By David A. Brown
Although the repeat eluded Randy Howell, the 2014 Bassmaster Classic champion gained valuable insight during the 2015 event on Lake Hartwell. Finishing 15 spots behind that year’s champ, South Carolina’s local favorite Casey Ashley, Howell got to know the lake a lot better and he’s hoping that insight will serve him well when this year’s Classic visits this Savannah River reservoir March 16-18.
The destination’s the same, but this year, the gem of South Carolina’s Upcountry will show anglers a considerably different look. For starters, that 2015 event saw the most brutal conditions ever recorded for a Bassmaster Classic, with temperatures as low as 9 degrees. Southern springs can be fickle vixens, but it’s looking increasingly optimistic for a stable, if not downright pleasant weather conditions.
“That was the coldest classic on record; it was pretty miserable,” Howell said. “That was the first time we had a 2-hour delay because it was so cold, the boats were sticking to the trailers when we were launching.”
Despite the frosty feeling, Howell still managed to get on a good bite by mixing up reaction techniques with dock skipping tactics. He caught fish on the Livingston Lures Howeller crankbait that had delivered his Classic victory a year prior, and on a jig with a Yamamoto Flappin’ Hog trailer.
“I really thought I had a chance to win again and that was my 1-2 pattern that I was hoping would play out,” Howell recalls. “But the final day, we had totally different conditions; no current, cold, cloudy, dark conditions and very, very still water. I think everything suspended and the deep fish bit.
“I wasn’t fishing for deep fish, so I just fell apart that final day. I was in fourth with just a pound out.
In fairness, that 2015 Classic was held in February, so a colder time was reasonably expected. But, despite the harshness of winter 2018, Howell said recent warming trends should yield a productive scenario.
“I keep up with the weather at Lake Hartwell and it’s similar to what we have in my area of North Alabama,” he said. “I think the water’s going to have spawning conditions. I’ll bet the water temperature is going to be breaking 60 in a lot of those pockets. And the fish in those clear water lakes like Hartwell come fast when that water warms up.
“I guarantee you we’ll have a good bunch of fish spawning, so there’ll be some sight fishing. I’m sure every shallow water pattern will be going on and I think boat docks are going to be a big factor.”
Making his third Classic appearance, his first on Hartwell, Yamamoto pro Brent Ehrler agrees and describes the weather trends as having accelerating potential.
“I was in Greenville, S.C. the third week of February to drop off my rig and when I got to my buddy’s house at 8 p.m. it was 70 degrees — at night,” Ehrler said. “I have a feeling every fish in the lake will be feeling like running up to the bank. When you have a sustained warming trend after a really cold winter, it’s not a trickling effect. It happens fast.”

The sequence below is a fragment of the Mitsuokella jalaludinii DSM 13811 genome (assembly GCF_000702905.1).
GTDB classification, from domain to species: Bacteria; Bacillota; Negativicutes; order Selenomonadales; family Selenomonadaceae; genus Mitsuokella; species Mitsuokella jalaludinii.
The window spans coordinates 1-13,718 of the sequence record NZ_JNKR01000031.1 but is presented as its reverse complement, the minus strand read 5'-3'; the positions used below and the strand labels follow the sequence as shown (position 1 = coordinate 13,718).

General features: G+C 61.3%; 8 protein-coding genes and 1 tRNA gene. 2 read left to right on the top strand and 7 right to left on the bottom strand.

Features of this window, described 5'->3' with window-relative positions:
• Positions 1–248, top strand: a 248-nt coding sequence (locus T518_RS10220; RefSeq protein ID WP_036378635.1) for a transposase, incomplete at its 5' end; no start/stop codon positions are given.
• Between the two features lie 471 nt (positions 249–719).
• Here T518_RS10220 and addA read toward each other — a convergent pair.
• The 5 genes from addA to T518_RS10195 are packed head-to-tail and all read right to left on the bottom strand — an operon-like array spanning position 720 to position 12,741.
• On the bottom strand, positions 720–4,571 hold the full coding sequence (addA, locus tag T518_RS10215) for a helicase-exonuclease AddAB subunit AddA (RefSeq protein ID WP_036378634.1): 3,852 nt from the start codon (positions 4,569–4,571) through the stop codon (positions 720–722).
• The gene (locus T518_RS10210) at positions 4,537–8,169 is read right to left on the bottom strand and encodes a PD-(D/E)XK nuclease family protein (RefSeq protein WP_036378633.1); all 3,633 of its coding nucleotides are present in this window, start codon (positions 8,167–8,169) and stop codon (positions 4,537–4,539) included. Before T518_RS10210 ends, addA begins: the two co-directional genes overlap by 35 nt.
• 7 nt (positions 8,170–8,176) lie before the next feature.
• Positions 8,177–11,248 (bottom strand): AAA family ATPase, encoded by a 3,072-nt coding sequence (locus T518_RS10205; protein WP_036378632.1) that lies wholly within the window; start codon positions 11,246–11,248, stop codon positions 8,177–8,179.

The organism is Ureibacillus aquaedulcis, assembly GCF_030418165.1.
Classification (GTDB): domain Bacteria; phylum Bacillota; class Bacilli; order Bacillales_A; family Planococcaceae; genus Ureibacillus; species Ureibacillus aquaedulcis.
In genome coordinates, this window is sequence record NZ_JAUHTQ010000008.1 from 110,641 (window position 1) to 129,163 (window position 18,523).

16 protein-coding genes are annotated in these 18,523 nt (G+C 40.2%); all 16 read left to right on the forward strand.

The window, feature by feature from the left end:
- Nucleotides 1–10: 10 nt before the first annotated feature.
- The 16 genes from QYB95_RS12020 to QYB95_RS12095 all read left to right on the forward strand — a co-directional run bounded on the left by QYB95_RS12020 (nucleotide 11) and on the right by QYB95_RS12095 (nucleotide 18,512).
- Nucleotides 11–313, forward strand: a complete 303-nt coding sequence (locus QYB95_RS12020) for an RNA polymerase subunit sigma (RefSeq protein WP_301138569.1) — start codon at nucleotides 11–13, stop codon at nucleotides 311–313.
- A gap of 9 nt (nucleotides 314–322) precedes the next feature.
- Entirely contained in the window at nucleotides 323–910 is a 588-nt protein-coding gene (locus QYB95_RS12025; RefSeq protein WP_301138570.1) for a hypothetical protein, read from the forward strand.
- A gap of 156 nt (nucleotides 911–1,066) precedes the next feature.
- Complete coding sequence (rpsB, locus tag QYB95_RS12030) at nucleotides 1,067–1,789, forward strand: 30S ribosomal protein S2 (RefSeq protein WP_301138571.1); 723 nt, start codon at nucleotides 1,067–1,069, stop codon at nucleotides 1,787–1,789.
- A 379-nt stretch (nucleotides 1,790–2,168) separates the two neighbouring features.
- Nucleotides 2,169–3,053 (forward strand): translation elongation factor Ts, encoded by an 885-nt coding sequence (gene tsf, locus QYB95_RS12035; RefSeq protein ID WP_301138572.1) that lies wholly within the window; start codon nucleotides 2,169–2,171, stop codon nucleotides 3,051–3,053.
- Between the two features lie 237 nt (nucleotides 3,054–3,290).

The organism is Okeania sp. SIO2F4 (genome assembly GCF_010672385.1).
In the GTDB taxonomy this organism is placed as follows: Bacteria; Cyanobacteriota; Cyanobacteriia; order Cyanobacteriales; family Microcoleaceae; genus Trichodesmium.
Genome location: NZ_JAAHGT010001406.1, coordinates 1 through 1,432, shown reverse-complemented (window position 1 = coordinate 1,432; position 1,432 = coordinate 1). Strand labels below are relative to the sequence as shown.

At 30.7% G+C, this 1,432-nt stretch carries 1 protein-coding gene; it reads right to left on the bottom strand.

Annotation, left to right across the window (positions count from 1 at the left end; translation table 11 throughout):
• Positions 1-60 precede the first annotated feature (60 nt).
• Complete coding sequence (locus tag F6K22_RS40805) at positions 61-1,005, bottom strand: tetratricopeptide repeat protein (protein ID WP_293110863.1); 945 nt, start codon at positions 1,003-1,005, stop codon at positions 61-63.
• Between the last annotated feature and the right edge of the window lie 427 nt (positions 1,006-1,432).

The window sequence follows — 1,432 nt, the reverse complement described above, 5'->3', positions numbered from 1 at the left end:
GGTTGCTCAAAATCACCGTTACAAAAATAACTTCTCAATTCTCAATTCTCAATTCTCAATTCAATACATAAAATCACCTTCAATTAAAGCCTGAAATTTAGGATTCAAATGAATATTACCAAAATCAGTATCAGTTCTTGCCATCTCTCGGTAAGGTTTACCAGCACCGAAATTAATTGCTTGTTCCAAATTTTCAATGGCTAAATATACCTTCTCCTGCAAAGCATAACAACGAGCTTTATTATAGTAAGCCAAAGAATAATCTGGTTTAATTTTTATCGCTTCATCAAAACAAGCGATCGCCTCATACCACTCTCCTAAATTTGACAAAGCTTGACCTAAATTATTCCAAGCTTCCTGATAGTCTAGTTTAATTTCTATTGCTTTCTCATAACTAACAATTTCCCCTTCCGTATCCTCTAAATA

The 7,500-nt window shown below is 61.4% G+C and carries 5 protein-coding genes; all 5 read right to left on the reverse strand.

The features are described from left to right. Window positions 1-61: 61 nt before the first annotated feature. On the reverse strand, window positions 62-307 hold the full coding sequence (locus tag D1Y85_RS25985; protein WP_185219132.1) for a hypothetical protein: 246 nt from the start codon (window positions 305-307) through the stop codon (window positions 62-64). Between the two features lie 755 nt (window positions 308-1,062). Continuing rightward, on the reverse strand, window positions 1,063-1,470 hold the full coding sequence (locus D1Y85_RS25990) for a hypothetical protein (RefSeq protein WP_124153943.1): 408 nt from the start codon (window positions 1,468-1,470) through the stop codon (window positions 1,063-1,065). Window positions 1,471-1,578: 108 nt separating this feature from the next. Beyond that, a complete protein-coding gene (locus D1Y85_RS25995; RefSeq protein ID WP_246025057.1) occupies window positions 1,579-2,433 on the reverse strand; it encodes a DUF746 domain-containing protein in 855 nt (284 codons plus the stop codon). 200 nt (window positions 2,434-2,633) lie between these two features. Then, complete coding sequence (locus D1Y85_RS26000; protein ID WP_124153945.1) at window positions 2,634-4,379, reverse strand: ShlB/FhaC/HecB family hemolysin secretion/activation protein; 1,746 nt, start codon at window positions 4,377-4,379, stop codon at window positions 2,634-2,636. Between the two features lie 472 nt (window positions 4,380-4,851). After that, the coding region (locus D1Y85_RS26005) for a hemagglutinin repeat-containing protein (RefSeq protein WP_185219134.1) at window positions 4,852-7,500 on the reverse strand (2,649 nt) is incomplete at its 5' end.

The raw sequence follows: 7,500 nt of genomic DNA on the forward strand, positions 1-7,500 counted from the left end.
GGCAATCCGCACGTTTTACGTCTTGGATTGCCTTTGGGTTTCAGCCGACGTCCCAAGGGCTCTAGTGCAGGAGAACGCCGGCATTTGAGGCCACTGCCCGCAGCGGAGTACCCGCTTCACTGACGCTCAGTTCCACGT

That Filling Feeling
Another plus for this year’s Classic is Harwell’s water level. Early February saw the lake down about 10 feet, but as March rounded the last turn, that deficit had decreased to under 3. Rising water kissed by a warming trend is the recipe for pure fireworks.
“I believe (the rising water) is going to be a good thing,” Howell said. “I went to Hartwell for a few days in December and just did some riding around. I’d never seen it so low. It was cold, so I didn’t do much fishing; I mostly rode around and marked a lot of boat docks and pockets that looked like they could be good areas for fish moving in and out.
“There was a lot of shoreline debris and shoreline grass that grew during last year’s drought and I believe a lot of that will be flooded. Hartwell is such a barren reservoir that fish cling to anything in the water. I’m thinking the higher water will mean a lot more cover to fish around.”
An interesting side note to Hartwell’s productivity is the presence of blueback herring, a non-native forage species that has flourished and enhanced the lake’s food web. High-strung and highly mobile, bluebacks come and go with astounding speed. It’s the classic double-edged sword, in that the brief flurries of bass rounding up a herring school hold great potential that’s frustratingly random.
California standout Brent Ehrler’s fishing his first Hartwell Classic (his third overall), but he’s hardly new to these waters. Knowing well the give and take of fishing blueback-related activity, he said the best strategy is one of opportunism.
“The bluebacks are going to come up now and then and if you can collide with them, you’re going to do great; but if you rely on them, you’re going to get burned,” he said. “I think those blueback herring fish are here today, gone tomorrow. If you get on them, you can do well, but to go back the next day and duplicate it would be very difficult.
“The other thing is that the smaller fish may school up in an area, but I don’t think those big 4- to 5-pounders ever stop; they just keep moving. If you can capitalize on it, you’ll be in the top 3 one day, but you can’t expect to do it every day.”